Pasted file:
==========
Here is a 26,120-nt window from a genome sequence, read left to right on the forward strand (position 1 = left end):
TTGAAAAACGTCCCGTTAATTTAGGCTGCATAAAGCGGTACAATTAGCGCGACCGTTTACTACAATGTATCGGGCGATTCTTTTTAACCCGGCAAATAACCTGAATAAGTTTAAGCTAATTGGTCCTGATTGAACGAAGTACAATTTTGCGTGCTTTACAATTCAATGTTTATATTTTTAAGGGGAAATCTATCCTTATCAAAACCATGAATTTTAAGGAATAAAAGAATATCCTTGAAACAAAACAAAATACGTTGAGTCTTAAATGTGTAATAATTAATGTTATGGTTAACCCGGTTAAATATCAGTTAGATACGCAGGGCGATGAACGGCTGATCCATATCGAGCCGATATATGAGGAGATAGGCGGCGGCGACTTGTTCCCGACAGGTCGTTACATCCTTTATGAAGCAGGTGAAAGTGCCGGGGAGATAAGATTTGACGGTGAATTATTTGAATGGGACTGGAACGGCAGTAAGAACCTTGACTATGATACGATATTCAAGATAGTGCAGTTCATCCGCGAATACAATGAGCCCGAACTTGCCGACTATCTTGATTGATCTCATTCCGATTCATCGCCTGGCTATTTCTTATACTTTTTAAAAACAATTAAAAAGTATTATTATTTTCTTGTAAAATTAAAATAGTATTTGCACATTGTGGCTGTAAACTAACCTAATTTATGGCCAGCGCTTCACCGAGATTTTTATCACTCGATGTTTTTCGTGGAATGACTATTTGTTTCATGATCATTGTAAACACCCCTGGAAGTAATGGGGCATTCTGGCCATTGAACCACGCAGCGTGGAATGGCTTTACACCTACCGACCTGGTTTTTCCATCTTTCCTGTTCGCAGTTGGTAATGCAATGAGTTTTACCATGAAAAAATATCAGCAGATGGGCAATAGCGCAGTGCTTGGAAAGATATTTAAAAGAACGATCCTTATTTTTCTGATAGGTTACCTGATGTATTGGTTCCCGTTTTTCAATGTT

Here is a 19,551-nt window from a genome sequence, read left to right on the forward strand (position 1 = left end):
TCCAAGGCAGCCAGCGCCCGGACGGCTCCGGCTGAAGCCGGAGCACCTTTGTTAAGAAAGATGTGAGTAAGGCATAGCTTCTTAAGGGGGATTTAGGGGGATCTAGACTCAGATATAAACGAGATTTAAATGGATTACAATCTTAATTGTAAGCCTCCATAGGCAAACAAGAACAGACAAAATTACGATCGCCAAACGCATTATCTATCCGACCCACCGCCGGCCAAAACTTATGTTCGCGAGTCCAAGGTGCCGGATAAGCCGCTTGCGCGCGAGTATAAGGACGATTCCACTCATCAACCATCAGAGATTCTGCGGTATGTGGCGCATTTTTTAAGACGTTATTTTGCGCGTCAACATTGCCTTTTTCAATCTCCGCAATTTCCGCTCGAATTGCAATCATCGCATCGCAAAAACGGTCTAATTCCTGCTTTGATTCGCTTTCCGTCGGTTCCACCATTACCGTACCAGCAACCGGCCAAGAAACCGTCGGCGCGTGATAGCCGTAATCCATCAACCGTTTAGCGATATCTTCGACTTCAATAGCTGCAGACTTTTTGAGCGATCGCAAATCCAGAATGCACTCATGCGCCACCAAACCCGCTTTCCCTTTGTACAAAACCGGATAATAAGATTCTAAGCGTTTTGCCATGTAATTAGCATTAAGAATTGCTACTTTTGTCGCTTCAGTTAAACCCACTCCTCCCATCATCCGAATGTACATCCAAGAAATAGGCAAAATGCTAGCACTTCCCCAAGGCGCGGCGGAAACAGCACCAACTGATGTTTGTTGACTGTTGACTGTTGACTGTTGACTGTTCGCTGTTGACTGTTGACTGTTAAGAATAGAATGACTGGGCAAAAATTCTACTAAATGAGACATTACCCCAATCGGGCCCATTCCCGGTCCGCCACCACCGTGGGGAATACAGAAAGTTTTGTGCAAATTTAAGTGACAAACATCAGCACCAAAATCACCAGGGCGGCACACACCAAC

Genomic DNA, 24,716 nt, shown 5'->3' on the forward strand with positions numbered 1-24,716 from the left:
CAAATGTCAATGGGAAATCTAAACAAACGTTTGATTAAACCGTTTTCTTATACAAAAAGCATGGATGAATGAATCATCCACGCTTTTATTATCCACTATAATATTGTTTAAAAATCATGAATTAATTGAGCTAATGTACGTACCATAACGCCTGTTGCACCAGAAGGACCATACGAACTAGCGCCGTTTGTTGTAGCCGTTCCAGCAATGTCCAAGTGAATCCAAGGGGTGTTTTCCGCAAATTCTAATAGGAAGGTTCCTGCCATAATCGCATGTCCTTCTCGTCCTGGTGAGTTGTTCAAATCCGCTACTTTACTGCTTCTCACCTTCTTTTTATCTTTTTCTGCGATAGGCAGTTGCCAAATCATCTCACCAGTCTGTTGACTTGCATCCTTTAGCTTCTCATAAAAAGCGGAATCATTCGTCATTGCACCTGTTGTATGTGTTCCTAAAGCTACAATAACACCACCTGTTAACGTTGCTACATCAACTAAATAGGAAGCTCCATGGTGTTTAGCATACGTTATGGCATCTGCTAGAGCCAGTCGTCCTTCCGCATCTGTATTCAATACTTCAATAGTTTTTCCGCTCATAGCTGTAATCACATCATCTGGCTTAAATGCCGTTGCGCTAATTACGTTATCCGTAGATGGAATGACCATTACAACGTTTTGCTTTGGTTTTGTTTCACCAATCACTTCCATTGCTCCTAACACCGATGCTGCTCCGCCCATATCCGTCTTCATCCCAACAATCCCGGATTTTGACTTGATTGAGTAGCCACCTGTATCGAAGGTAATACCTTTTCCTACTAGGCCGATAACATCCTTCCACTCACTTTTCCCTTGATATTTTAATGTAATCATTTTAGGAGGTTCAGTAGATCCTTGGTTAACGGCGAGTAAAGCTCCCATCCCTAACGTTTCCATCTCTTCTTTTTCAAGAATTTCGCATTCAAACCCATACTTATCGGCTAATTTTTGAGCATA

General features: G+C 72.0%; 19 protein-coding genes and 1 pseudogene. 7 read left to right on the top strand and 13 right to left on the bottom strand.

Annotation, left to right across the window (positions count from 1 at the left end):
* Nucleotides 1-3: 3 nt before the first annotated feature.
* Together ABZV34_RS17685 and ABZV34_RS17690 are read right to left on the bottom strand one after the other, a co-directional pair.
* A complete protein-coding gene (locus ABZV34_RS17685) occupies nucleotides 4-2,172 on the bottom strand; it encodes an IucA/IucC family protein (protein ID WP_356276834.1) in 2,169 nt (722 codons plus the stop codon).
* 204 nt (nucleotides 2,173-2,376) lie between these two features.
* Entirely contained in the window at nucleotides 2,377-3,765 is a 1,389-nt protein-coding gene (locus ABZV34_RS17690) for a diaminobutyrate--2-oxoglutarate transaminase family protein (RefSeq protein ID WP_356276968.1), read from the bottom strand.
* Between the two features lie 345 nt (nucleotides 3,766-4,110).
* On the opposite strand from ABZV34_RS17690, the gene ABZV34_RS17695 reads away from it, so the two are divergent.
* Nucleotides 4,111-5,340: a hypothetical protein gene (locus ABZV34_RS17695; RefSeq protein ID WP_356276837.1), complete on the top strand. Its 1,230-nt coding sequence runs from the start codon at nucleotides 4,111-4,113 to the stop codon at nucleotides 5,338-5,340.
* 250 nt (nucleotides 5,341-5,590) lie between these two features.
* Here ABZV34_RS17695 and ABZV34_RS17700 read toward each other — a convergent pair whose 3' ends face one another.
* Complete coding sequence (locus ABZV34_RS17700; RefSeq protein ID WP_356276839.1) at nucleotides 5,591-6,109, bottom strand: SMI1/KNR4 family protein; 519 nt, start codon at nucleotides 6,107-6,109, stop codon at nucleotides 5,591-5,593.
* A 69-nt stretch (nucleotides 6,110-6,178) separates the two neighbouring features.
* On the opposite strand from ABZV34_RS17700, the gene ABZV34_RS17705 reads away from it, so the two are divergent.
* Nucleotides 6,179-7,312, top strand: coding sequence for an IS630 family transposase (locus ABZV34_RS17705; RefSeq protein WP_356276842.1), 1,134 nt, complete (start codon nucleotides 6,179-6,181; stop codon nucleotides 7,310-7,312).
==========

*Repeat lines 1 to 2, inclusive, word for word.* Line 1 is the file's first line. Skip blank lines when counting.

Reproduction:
Here is a 26,120-nt window from a genome sequence, read left to right on the forward strand (position 1 = left end):
TTGAAAAACGTCCCGTTAATTTAGGCTGCATAAAGCGGTACAATTAGCGCGACCGTTTACTACAATGTATCGGGCGATTCTTTTTAACCCGGCAAATAACCTGAATAAGTTTAAGCTAATTGGTCCTGATTGAACGAAGTACAATTTTGCGTGCTTTACAATTCAATGTTTATATTTTTAAGGGGAAATCTATCCTTATCAAAACCATGAATTTTAAGGAATAAAAGAATATCCTTGAAACAAAACAAAATACGTTGAGTCTTAAATGTGTAATAATTAATGTTATGGTTAACCCGGTTAAATATCAGTTAGATACGCAGGGCGATGAACGGCTGATCCATATCGAGCCGATATATGAGGAGATAGGCGGCGGCGACTTGTTCCCGACAGGTCGTTACATCCTTTATGAAGCAGGTGAAAGTGCCGGGGAGATAAGATTTGACGGTGAATTATTTGAATGGGACTGGAACGGCAGTAAGAACCTTGACTATGATACGATATTCAAGATAGTGCAGTTCATCCGCGAATACAATGAGCCCGAACTTGCCGACTATCTTGATTGATCTCATTCCGATTCATCGCCTGGCTATTTCTTATACTTTTTAAAAACAATTAAAAAGTATTATTATTTTCTTGTAAAATTAAAATAGTATTTGCACATTGTGGCTGTAAACTAACCTAATTTATGGCCAGCGCTTCACCGAGATTTTTATCACTCGATGTTTTTCGTGGAATGACTATTTGTTTCATGATCATTGTAAACACCCCTGGAAGTAATGGGGCATTCTGGCCATTGAACCACGCAGCGTGGAATGGCTTTACACCTACCGACCTGGTTTTTCCATCTTTCCTGTTCGCAGTTGGTAATGCAATGAGTTTTACCATGAAAAAATATCAGCAGATGGGCAATAGCGCAGTGCTTGGAAAGATATTTAAAAGAACGATCCTTATTTTTCTGATAGGTTACCTGATGTATTGGTTCCCGTTTTTCAATGTT